In no particular order, here are some common mathematical concepts often found in diffusion modeling. To simulate and quantify simple diffusion (e.g. 2D Brownian Motion) only requires a working knowledge of basic statistics and trigonometry. Modeling complex forms of diffusion requires the use of integral and vector calculus and differential geometry. There is a thin boundary between simple and complex diffusion and the math becomes dense very quickly. For example, using just a few lines of code, one can easily simulate stochastic diffusion on a flat 2D surface:
- % MATLAB CODE %
- Ndots = 100; Nsteps = Ndots;
- D = .5; % Diffusion Rate
- dm = 2; % dimensions
- tau = 1; % time step
- k = sqrt(dm*D*tau); % stdev of step-size distribution
- xyl = ones(2,Ndots); xyds = xyl;
- for t = 1:Nsteps
- xyds = (k * randn(2,Ndots));
- for j = 1:Ndots
- xyl(:,j) = xyl(:,j)+xyds(:,j);
On the other hand, simulating stochastic diffusion on a ruffled 2D membrane is often done using parallel-computing systems at your local university's supercomputer center. However, with an understanding of the mathematical concepts that underlie complex diffusion, we can understand diffusion properties without a powerful computing cluster. I am a neuroscientist, not a mathematician or physicist, and based on my own personal trials and tribulations in modeling diffusion as a non-math expert, here are some concepts I needed to brush up on before getting serious about diffusion modeling...
In mathematics, a partial derivative of a function of several variables is its derivative with respect to one of those variables, with the others held constant (as opposed to the total derivative, in which all variables are allowed to vary). Partial derivatives are used in vector calculus and differential geometry.
The partial derivative of a function f with respect to the variable x is variously denoted by:
Read as: del F with respect to X equals...
Suppose that ƒ is a function of more than one variable. For instance:
The graph of this function defines a surface in Euclidean space. To every point on this surface, there are an infinite number of tangent lines. Partial differentiation is the act of choosing one of these lines and finding its slope. Usually, the lines of most interest are those that are parallel to the xz-plane, and those that are parallel to the yz-plane (which result from holding either y or x constant, respectively.) To find the slope of the line tangent to the function at P(1, 1, 3) that is parallel to the xz-plane, the y variable is treated as constant. The graph and this plane are shown on the right. On the graph below it, we see the way the function looks on the plane y = 1. By finding the derivative of the equation while assuming that y is a constant, the slope of ƒ at the point (x, y, z) is found to be:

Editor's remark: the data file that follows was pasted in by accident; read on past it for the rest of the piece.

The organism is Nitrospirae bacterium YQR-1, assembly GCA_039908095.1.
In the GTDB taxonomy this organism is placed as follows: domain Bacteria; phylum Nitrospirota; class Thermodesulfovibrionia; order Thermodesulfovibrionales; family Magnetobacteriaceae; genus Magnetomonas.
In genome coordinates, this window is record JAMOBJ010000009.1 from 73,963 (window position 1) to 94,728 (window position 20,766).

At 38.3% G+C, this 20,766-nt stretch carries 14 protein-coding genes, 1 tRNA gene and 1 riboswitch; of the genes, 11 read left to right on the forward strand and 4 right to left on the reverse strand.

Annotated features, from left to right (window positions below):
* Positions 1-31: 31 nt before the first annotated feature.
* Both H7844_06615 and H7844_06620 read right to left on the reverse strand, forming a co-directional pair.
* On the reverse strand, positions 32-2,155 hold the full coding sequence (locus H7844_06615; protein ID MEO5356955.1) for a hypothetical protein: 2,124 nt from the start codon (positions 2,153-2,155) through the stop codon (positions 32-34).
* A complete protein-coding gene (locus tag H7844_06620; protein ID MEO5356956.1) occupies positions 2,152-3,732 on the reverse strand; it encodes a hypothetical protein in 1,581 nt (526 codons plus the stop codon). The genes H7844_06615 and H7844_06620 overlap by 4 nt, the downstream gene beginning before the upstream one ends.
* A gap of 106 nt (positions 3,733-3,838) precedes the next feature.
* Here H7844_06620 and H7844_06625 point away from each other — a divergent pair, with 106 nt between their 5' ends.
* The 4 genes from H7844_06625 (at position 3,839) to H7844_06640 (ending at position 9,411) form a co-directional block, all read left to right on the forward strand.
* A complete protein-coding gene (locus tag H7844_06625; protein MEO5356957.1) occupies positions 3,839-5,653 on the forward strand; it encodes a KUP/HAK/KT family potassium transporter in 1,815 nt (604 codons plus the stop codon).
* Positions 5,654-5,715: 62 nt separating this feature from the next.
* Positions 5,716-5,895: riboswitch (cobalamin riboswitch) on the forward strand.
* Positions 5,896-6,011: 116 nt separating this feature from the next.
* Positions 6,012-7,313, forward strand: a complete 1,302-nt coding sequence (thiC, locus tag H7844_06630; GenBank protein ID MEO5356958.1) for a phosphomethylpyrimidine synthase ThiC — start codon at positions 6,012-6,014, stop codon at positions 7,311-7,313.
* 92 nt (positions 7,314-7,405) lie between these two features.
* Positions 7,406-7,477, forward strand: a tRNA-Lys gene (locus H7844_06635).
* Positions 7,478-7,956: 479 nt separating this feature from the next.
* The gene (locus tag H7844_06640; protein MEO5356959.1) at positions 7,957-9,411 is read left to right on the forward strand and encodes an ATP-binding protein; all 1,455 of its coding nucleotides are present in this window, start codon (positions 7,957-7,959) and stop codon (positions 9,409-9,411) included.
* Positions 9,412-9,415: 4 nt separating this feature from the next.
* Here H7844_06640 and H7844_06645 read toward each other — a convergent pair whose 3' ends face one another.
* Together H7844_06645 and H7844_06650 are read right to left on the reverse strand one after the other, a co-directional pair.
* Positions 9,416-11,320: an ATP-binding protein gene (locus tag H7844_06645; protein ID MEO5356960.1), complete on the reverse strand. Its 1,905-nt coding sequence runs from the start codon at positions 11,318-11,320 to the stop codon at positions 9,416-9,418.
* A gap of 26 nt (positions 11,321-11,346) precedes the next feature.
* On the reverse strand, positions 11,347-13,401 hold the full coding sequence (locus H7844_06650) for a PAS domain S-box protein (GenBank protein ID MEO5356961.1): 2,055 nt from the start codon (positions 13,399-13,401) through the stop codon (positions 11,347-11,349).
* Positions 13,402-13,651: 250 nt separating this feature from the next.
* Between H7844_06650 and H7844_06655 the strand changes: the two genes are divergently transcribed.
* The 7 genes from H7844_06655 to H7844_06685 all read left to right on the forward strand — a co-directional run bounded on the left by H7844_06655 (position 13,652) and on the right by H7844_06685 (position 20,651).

So at (1, 1, 3), by substitution, the slope is 3. Therefore
at the point (1, 1, 3). That is, the partial derivative of z with respect to x at (1, 1, 3) is 3.
In mathematics the Laplace operator or Laplacian is a differential operator given by the divergence of the gradient of a function on Euclidean space. It is usually denoted by the nabla symbols ∇·∇, ∇2 or ∆. The Laplacian ∆f(p) of a function f at a point p, up to a constant depending on the dimension, is the rate at which the average value of f over spheres centered at p, deviates from f(p) as the radius of the sphere grows.
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The gradient (or gradient vector field) of a scalar function f(x1, x2, x3, ..., xn) is denoted ∇f or →∇f where ∇ (the nabla symbol) denotes the vector differential operator, del. The notation "grad(f)" is also commonly used for the gradient. The gradient of f is defined as the unique vector field whose dot product with any vector v at each point x is the directional derivative of f along v. That is,
In a rectangular coordinate system, the gradient is the vector field whose components are the partial derivatives of f:
where the ei are the orthogonal unit vectors pointing in the coordinate directions. When a function also depends on a parameter such as time, the gradient often refers simply to the vector of its spatial derivatives only. In the three-dimensional Cartesian coordinate system, this is given by
where i, j, k are the standard unit vectors. For example, the gradient of the function
In some applications it is customary to represent the gradient as a row vector or column vector of its components in a rectangular coordinate system.